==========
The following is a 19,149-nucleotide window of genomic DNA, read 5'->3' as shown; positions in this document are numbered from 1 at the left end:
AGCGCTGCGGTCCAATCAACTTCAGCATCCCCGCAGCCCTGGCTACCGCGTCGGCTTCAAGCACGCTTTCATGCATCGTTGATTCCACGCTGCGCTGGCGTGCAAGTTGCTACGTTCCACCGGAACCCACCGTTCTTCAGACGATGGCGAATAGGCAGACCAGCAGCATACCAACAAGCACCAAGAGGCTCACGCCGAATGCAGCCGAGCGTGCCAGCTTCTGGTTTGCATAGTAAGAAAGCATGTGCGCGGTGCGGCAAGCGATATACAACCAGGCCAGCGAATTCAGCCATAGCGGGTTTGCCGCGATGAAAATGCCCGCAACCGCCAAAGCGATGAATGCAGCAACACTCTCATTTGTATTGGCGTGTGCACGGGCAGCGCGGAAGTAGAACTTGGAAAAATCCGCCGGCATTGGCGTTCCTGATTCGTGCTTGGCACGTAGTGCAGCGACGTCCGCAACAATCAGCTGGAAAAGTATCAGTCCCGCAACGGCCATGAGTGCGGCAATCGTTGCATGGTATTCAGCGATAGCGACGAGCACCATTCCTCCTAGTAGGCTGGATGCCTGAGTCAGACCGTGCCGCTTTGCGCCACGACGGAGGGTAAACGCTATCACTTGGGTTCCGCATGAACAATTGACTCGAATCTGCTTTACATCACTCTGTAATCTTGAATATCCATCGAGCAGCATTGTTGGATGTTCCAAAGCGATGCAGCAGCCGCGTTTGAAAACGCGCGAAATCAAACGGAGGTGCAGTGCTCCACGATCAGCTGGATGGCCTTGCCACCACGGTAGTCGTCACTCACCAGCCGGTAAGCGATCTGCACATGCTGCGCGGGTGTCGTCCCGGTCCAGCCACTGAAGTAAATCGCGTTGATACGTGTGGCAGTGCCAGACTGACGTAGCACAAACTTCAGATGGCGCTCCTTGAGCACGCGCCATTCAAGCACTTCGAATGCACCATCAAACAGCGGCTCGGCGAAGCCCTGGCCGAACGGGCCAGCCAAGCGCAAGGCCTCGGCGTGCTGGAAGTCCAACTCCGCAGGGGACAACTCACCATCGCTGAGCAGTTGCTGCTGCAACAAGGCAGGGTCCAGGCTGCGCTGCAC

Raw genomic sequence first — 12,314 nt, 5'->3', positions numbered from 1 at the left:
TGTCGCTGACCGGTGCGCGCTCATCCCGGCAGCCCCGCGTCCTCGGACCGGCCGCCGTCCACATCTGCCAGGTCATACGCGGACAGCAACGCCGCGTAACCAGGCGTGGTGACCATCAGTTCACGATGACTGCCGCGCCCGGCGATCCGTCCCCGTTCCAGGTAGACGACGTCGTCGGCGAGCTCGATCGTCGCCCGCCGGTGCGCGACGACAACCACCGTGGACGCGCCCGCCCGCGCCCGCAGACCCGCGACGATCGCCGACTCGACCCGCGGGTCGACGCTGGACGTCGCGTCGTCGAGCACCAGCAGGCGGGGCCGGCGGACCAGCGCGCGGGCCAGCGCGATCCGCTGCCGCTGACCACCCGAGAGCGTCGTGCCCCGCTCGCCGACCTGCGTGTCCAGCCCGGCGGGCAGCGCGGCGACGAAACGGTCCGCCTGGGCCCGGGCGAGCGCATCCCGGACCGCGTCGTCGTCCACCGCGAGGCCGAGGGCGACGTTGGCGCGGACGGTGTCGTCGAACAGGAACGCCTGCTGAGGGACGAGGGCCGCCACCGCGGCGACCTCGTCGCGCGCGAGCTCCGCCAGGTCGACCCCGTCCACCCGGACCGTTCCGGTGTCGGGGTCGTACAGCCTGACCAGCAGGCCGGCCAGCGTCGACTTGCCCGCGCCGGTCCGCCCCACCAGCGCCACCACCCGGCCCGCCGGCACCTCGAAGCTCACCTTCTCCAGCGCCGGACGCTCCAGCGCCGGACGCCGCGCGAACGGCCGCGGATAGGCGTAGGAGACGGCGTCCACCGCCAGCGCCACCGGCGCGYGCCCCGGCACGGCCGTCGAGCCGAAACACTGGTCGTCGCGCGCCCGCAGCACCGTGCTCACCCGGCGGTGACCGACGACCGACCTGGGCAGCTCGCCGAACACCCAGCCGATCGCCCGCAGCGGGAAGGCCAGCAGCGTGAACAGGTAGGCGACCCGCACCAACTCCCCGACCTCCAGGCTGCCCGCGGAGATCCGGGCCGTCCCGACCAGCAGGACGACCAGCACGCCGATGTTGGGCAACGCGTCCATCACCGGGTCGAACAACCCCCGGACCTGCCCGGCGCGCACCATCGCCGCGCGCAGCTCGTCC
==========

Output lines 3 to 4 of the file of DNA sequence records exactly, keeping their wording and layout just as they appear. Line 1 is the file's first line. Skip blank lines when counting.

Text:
Raw genomic sequence first — 12,314 nt, 5'->3', positions numbered from 1 at the left:
TGTCGCTGACCGGTGCGCGCTCATCCCGGCAGCCCCGCGTCCTCGGACCGGCCGCCGTCCACATCTGCCAGGTCATACGCGGACAGCAACGCCGCGTAACCAGGCGTGGTGACCATCAGTTCACGATGACTGCCGCGCCCGGCGATCCGTCCCCGTTCCAGGTAGACGACGTCGTCGGCGAGCTCGATCGTCGCCCGCCGGTGCGCGACGACAACCACCGTGGACGCGCCCGCCCGCGCCCGCAGACCCGCGACGATCGCCGACTCGACCCGCGGGTCGACGCTGGACGTCGCGTCGTCGAGCACCAGCAGGCGGGGCCGGCGGACCAGCGCGCGGGCCAGCGCGATCCGCTGCCGCTGACCACCCGAGAGCGTCGTGCCCCGCTCGCCGACCTGCGTGTCCAGCCCGGCGGGCAGCGCGGCGACGAAACGGTCCGCCTGGGCCCGGGCGAGCGCATCCCGGACCGCGTCGTCGTCCACCGCGAGGCCGAGGGCGACGTTGGCGCGGACGGTGTCGTCGAACAGGAACGCCTGCTGAGGGACGAGGGCCGCCACCGCGGCGACCTCGTCGCGCGCGAGCTCCGCCAGGTCGACCCCGTCCACCCGGACCGTTCCGGTGTCGGGGTCGTACAGCCTGACCAGCAGGCCGGCCAGCGTCGACTTGCCCGCGCCGGTCCGCCCCACCAGCGCCACCACCCGGCCCGCCGGCACCTCGAAGCTCACCTTCTCCAGCGCCGGACGCTCCAGCGCCGGACGCCGCGCGAACGGCCGCGGATAGGCGTAGGAGACGGCGTCCACCGCCAGCGCCACCGGCGCGYGCCCCGGCACGGCCGTCGAGCCGAAACACTGGTCGTCGCGCGCCCGCAGCACCGTGCTCACCCGGCGGTGACCGACGACCGACCTGGGCAGCTCGCCGAACACCCAGCCGATCGCCCGCAGCGGGAAGGCCAGCAGCGTGAACAGGTAGGCGACCCGCACCAACTCCCCGACCTCCAGGCTGCCCGCGGAGATCCGGGCCGTCCCGACCAGCAGGACGACCAGCACGCCGATGTTGGGCAACGCGTCCATCACCGGGTCGAACAACCCCCGGACCTGCCCGGCGCGCACCATCGCCGCGCGCAGCTCGTCC